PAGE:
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What Is BPPV? Symptoms And Treatment

What is BPPV?

BPPV: Before we take a look at BPPV specifically, let’s first find out what Vertigo is in general.

Vertigo is the feeling of movement when you are stationary.  This can make you feel dizzy, nauseous, or a similar kind of feeling that you are spinning/moving when you aren’t.  It can be extremely frightening, disorienting, and even dangerous.

So what’s BPPV, and how is it different than typical Vertigo?  BPPV stands for “Benign Paroxysmal Positional Vertigo,” and is probably the most common kind of Vertigo that affects people today.  The symptoms of typical Vertigo are the same for BPPV. However, a lot of the causes can be different.

Usually, BPPV is caused by imbalances in the inner ear, and the episodes caused by BPPV appear quickly and randomly and sometimes disappear just as fast.  There aren’t consistent symptoms that you are always feeling, and instead, come and go quite randomly.  However, when the symptoms do hit, it can be mild to very serious.

Many times BPPV will disappear after a couple of weeks, but it’s known to stay longer and to come back into somewhat of a regular pattern continually.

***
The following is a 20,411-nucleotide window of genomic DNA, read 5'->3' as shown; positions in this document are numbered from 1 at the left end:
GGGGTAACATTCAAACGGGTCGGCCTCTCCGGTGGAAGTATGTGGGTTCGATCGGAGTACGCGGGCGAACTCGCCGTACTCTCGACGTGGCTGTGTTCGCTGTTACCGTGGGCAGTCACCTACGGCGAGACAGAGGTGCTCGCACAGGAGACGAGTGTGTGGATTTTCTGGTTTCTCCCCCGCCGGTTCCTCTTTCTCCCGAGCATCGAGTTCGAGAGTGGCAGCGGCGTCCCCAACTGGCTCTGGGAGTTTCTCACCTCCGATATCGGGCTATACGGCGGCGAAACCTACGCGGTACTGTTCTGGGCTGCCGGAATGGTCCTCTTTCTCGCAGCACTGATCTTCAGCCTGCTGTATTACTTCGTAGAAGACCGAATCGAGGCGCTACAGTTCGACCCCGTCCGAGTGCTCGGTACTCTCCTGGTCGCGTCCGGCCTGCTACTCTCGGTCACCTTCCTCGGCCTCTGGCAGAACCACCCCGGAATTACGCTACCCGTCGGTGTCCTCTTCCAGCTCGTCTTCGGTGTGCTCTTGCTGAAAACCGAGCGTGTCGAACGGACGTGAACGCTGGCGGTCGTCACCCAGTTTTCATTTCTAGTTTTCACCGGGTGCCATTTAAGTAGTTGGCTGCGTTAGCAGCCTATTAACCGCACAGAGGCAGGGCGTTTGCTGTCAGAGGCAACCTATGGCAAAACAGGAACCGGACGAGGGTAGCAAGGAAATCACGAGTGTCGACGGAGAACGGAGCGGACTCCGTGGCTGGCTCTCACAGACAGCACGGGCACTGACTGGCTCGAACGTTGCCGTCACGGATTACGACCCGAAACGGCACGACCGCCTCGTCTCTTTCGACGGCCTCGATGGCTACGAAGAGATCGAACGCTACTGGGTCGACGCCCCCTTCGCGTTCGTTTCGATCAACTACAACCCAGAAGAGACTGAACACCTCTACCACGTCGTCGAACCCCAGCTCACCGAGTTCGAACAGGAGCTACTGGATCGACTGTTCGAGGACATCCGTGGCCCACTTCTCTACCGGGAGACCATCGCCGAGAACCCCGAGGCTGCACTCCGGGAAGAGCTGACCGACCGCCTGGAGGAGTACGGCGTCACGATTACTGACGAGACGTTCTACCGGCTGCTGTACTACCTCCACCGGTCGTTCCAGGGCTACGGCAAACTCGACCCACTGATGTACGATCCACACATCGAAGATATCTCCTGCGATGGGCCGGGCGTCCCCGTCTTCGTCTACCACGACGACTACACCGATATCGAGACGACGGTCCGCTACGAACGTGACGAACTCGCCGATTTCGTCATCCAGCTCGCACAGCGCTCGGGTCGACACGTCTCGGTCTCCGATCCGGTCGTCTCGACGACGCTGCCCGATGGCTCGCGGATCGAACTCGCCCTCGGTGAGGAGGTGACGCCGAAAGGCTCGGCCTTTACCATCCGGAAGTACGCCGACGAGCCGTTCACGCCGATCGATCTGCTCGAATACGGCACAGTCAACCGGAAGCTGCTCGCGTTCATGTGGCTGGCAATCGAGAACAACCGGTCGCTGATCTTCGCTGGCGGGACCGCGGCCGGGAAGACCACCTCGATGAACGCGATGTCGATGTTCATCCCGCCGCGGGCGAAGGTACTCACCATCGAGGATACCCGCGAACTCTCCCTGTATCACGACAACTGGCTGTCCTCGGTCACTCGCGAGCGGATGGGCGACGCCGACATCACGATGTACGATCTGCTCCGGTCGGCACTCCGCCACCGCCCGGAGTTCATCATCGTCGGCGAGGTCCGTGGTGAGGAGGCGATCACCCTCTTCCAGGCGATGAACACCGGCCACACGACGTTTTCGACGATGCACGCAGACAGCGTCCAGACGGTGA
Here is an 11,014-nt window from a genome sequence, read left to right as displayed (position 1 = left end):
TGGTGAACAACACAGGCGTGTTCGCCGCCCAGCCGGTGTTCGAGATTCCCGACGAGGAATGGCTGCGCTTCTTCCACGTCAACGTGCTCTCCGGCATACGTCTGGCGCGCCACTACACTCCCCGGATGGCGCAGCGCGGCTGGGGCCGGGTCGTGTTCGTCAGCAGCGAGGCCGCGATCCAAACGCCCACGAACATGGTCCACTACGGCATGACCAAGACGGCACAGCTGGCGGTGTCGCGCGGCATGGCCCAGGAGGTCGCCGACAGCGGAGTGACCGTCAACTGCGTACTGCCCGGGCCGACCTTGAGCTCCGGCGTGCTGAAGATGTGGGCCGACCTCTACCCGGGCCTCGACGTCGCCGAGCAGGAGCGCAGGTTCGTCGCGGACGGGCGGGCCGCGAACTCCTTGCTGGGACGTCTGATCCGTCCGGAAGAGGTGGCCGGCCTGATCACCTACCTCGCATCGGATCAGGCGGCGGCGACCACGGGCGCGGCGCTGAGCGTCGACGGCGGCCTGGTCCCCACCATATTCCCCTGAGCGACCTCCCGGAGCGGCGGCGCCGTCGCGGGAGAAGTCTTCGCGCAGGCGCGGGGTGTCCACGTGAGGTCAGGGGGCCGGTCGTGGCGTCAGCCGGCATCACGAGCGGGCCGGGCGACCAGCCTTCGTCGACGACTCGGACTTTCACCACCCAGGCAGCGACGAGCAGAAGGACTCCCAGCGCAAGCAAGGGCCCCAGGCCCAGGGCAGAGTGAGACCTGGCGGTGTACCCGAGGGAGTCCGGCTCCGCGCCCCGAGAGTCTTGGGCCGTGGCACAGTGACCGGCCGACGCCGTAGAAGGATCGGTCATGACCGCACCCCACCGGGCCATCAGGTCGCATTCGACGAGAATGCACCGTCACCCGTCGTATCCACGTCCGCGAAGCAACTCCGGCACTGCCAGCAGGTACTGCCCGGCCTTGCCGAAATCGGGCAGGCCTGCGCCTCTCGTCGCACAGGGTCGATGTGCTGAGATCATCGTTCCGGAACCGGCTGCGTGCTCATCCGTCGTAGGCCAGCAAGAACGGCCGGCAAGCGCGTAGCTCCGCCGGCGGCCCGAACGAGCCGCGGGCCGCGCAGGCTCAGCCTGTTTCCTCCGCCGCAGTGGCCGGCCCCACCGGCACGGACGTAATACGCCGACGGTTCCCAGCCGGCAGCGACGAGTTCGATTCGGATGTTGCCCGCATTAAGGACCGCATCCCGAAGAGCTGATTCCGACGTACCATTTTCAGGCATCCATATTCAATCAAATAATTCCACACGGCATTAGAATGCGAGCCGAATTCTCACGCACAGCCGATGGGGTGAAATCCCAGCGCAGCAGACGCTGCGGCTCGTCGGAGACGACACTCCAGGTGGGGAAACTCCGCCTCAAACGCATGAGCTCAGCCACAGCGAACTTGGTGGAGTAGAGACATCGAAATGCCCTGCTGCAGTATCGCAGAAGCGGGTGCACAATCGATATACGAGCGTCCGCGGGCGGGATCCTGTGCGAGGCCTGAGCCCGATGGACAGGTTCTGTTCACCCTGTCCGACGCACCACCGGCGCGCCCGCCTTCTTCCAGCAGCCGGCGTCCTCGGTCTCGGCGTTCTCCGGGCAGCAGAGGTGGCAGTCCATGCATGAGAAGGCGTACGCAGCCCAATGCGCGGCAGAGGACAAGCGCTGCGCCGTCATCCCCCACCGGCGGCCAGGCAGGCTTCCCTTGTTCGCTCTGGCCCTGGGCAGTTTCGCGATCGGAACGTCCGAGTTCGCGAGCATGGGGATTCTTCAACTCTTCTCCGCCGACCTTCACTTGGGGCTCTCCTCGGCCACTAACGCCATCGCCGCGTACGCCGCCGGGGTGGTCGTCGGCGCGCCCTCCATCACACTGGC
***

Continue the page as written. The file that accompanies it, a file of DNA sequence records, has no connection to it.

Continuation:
While feeling dizzy is something everybody has felt at one point or another, it’s important to point out that feeling you are continually spinning is exceptionally frightening.  Some fear it so much that they have panic attacks in anticipation of an episode, and this is really where BPPV can be dangerous for your emotional and psychological health.

If you feel any symptoms of Vertigo whatsoever, check with your doctor or medical professional and get a proper diagnosis.  It’s much better to know where you stand than to guess.

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Can You Cure Vertigo?

There are quite a few useful methods of curing Vertigo.  From taking treatments in the mouth to learning and repeating exercises that aimed at relieving symptoms, there are many different ways to about it.